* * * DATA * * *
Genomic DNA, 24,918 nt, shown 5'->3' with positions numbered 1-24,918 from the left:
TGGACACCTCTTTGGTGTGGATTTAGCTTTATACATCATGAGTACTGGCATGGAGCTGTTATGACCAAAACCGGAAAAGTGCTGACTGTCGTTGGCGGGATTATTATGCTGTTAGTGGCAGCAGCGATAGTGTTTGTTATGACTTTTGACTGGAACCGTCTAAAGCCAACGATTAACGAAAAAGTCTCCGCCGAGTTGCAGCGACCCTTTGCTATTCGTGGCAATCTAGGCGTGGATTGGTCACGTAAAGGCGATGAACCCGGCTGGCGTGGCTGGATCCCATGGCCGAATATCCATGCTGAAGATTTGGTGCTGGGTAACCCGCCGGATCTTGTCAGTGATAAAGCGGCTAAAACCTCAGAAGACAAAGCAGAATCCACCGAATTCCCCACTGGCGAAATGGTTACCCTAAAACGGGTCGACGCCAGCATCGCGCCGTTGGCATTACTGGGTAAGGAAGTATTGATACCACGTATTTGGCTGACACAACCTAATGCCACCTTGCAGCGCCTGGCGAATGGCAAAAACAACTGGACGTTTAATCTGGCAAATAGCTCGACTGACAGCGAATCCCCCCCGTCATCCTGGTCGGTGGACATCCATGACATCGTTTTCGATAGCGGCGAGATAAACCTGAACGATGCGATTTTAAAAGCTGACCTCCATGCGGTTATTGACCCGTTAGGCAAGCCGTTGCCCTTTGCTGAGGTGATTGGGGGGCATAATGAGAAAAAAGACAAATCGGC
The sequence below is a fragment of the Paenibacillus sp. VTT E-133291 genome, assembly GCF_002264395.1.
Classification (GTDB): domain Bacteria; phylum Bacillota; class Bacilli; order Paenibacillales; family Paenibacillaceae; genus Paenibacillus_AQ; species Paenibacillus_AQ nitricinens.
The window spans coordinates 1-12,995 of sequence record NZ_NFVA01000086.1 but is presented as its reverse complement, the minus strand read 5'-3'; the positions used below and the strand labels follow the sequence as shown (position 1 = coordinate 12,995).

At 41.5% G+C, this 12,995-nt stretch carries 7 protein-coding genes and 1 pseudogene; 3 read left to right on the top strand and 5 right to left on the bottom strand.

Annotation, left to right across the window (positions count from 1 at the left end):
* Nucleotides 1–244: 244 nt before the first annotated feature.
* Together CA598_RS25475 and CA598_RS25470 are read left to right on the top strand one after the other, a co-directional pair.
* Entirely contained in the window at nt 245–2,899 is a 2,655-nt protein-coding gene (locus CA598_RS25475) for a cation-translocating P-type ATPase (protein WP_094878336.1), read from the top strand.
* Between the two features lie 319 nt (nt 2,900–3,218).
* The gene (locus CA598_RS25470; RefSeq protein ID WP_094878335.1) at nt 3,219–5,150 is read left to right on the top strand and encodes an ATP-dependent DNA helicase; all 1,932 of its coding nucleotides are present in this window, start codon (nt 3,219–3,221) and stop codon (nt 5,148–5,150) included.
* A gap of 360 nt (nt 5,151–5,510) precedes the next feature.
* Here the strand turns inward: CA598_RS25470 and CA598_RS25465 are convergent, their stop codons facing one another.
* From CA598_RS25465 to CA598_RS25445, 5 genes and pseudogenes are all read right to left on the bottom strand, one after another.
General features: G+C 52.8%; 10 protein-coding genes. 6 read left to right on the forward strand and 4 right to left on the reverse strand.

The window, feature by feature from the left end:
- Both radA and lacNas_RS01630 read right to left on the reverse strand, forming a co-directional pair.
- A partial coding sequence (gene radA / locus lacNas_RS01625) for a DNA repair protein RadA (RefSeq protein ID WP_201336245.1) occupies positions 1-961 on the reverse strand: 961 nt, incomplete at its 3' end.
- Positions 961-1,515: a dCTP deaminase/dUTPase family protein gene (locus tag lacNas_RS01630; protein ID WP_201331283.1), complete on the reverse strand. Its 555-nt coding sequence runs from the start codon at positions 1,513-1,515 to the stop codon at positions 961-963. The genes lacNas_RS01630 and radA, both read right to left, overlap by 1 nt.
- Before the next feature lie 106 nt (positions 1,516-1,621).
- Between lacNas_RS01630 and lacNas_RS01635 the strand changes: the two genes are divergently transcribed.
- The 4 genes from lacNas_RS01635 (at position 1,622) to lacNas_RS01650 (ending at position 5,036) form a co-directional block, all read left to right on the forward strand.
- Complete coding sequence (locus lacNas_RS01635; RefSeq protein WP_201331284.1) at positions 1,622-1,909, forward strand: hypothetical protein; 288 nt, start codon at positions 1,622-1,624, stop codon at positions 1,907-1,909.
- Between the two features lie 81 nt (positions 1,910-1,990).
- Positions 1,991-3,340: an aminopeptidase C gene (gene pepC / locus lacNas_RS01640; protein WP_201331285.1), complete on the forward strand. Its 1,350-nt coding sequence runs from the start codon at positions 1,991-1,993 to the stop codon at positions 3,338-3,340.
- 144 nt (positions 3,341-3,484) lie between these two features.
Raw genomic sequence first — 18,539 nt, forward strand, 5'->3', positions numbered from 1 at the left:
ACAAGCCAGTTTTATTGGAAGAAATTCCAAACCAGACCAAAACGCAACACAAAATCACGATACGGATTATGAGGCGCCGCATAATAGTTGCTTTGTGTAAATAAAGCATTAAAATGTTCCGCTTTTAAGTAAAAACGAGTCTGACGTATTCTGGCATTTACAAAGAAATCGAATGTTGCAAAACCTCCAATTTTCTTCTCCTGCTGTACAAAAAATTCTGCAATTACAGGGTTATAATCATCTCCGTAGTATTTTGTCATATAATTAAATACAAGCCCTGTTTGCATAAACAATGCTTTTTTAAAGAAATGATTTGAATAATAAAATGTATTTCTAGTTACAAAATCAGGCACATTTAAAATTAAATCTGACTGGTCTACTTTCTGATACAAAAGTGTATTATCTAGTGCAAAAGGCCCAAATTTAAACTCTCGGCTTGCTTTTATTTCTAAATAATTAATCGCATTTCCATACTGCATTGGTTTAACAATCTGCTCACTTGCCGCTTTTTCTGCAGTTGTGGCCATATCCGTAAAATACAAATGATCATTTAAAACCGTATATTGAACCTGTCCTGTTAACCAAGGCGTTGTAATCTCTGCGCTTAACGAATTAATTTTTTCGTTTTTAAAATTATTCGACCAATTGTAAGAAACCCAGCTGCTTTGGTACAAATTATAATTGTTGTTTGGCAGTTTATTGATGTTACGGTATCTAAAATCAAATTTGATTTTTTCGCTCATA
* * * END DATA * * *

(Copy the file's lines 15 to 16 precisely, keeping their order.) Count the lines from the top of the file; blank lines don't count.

* From CA598_RS25465 to CA598_RS25445, 5 genes and pseudogenes are all read right to left on the bottom strand, one after another.
General features: G+C 52.8%; 10 protein-coding genes. 6 read left to right on the forward strand and 4 right to left on the reverse strand.